Roberto Mangabeira Unger on the Knowledge Economy

An abandoned steel factory in Baltimore

The philosopher turned politician on building an economy that would allow humans to flourish.

The key idea in Roberto Mangabeira Unger’s new book, The Knowledge Economy, is compellingly simple: the problem with the global economy isn’t that there’s too much disruption, but that there isn’t enough. The most advanced technologies remain confined to a small number of firms. This predicament, writes the radical philosopher, is “the single most important cause of both economic stagnation and economic inequality”.

Cheap labour and low taxation have allowed traditional manufacturing industries across the world to prosper on borrowed time, creating a false illusion of continued prosperity. Meanwhile, the knowledge economy, a new “vanguard” of production that is as much about 3D printing and robotics as the social dimensions of work, has remained stubbornly isolated. Unleashing its power requires transformation of our economy, society and politics.

To his supporters, who include former Labour leader Ed Miliband, Unger is a heterodox visionary. The law professor once remarked that his “conversation is not very conversational”. The same could be said of his books. Among his recent are Free Trade Imagined (2007) and The Left Alternative (2009) – reading his heavy prose can often feel like wading through mud.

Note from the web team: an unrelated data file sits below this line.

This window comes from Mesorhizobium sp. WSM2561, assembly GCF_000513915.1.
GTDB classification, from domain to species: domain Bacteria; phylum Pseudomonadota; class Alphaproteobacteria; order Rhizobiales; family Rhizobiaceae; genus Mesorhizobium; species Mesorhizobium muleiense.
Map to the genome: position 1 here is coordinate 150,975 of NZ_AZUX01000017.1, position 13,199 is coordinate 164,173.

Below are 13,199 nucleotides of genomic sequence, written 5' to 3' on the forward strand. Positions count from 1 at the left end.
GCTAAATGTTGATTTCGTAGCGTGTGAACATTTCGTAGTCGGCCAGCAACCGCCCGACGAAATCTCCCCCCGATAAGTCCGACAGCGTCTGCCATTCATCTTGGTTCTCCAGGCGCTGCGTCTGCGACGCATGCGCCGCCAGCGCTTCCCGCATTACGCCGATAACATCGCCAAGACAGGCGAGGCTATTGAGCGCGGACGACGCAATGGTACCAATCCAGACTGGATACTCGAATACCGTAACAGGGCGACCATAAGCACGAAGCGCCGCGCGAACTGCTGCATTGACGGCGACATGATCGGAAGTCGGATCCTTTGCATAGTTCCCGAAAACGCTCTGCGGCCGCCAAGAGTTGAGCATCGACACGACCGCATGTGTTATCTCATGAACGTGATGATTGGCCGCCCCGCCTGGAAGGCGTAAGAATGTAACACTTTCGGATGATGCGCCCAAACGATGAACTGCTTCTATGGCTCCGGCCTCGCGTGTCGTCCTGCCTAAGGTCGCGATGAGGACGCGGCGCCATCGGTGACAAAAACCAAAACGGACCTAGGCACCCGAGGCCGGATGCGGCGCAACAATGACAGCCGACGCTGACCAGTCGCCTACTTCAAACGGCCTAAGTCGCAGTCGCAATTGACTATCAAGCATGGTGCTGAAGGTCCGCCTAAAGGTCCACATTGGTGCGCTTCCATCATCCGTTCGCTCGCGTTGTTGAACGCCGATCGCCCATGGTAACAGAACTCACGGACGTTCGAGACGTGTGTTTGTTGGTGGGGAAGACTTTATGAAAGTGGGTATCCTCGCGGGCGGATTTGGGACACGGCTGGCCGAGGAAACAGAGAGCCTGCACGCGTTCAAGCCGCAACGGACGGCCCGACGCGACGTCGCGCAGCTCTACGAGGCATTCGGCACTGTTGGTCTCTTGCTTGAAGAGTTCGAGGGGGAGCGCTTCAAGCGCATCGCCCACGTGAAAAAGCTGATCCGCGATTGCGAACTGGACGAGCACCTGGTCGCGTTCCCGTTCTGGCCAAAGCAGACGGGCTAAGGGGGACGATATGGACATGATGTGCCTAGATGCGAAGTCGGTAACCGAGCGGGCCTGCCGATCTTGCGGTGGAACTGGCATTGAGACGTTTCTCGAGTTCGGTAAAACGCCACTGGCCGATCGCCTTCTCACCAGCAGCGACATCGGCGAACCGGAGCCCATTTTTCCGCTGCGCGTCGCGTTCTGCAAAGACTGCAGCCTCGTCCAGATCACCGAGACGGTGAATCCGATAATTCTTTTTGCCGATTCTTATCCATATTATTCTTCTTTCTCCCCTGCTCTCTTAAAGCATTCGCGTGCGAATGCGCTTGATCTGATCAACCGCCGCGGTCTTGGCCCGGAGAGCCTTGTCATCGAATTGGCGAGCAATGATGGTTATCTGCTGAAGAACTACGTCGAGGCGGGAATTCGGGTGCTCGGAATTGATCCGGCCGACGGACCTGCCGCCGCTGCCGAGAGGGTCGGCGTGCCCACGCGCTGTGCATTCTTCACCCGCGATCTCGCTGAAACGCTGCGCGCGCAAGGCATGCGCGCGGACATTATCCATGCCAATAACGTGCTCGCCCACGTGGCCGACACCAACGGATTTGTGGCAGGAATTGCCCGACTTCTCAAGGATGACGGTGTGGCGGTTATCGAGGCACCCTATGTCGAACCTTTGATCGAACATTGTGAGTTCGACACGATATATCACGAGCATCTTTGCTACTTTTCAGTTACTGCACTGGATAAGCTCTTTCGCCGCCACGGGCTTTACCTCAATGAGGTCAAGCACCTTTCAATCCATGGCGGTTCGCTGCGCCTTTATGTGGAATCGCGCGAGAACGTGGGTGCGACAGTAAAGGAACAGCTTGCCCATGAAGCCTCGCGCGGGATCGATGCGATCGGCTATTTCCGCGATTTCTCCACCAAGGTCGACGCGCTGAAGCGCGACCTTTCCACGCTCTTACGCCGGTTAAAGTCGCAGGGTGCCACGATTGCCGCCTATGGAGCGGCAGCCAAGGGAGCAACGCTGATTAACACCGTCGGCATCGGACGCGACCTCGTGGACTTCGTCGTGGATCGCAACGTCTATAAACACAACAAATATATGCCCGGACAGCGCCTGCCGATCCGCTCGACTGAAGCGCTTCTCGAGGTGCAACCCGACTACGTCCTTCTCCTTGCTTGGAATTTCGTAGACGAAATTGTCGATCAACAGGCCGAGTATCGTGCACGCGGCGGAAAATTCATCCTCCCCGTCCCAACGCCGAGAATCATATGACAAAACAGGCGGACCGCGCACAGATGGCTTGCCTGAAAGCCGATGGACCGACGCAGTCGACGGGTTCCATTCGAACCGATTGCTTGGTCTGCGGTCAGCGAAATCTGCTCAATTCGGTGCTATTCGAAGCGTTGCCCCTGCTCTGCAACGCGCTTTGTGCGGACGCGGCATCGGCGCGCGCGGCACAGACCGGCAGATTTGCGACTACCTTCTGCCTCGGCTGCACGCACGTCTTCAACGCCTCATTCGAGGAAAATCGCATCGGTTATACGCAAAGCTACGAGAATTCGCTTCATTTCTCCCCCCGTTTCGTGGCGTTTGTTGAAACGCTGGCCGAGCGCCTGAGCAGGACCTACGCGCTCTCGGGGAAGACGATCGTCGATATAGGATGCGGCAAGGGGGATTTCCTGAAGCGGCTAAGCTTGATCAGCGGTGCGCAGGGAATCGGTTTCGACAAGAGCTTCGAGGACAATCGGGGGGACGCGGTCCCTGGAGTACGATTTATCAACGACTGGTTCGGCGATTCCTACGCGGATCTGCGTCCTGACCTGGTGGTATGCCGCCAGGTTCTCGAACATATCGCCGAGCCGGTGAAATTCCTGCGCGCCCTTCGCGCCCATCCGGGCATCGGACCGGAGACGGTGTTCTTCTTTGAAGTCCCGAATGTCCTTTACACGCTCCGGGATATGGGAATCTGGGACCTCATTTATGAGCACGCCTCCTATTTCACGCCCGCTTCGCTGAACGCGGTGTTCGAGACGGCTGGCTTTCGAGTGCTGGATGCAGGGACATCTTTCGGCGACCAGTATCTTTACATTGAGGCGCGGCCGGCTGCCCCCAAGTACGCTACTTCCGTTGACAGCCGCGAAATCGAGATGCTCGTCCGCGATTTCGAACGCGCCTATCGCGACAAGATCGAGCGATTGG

Unger first came to the US as a graduate student and imagined he would return to Brazil one year later. His plans were stalled when a military dictatorship staged a coup in 1964, and he remained at Harvard, winning tenure aged 29. What makes him distinctive is that, unlike many philosophers, his CV strays beyond academia; the Brazilian native served as minister of strategic affairs first under former Workers’ Party president Luiz Inácio Lula da Silva (from 2007-09), and again under his successor, Dilma Rousseff (2015-2016).

When we meet in London at Nesta, an innovation charity, Unger is at the beginning …read more

Source:: New Statesman


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